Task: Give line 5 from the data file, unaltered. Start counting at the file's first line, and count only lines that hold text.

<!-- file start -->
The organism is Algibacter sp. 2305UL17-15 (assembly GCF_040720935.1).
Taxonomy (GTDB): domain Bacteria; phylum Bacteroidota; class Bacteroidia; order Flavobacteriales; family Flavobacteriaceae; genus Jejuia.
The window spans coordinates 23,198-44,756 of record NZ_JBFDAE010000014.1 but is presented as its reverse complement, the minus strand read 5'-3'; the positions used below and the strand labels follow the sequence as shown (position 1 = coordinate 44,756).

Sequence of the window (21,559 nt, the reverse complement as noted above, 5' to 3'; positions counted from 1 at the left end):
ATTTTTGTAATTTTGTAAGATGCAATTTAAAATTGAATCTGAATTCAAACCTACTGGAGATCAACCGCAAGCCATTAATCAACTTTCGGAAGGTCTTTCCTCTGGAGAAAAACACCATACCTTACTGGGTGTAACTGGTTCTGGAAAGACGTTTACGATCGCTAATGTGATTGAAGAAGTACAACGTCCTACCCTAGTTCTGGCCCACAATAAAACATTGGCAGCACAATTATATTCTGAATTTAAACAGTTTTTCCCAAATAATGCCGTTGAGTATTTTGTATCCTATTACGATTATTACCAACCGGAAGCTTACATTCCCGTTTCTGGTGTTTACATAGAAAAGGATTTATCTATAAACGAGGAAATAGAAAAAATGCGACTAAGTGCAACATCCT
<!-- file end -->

ATTTTTGTAATTTTGTAAGATGCAATTTAAAATTGAATCTGAATTCAAACCTACTGGAGATCAACCGCAAGCCATTAATCAACTTTCGGAAGGTCTTTCCTCTGGAGAAAAACACCATACCTTACTGGGTGTAACTGGTTCTGGAAAGACGTTTACGATCGCTAATGTGATTGAAGAAGTACAACGTCCTACCCTAGTTCTGGCCCACAATAAAACATTGGCAGCACAATTATATTCTGAATTTAAACAGTTTTTCCCAAATAATGCCGTTGAGTATTTTGTATCCTATTACGATTATTACCAACCGGAAGCTTACATTCCCGTTTCTGGTGTTTACATAGAAAAGGATTTATCTATAAACGAGGAAATAGAAAAAATGCGACTAAGTGCAACATCCT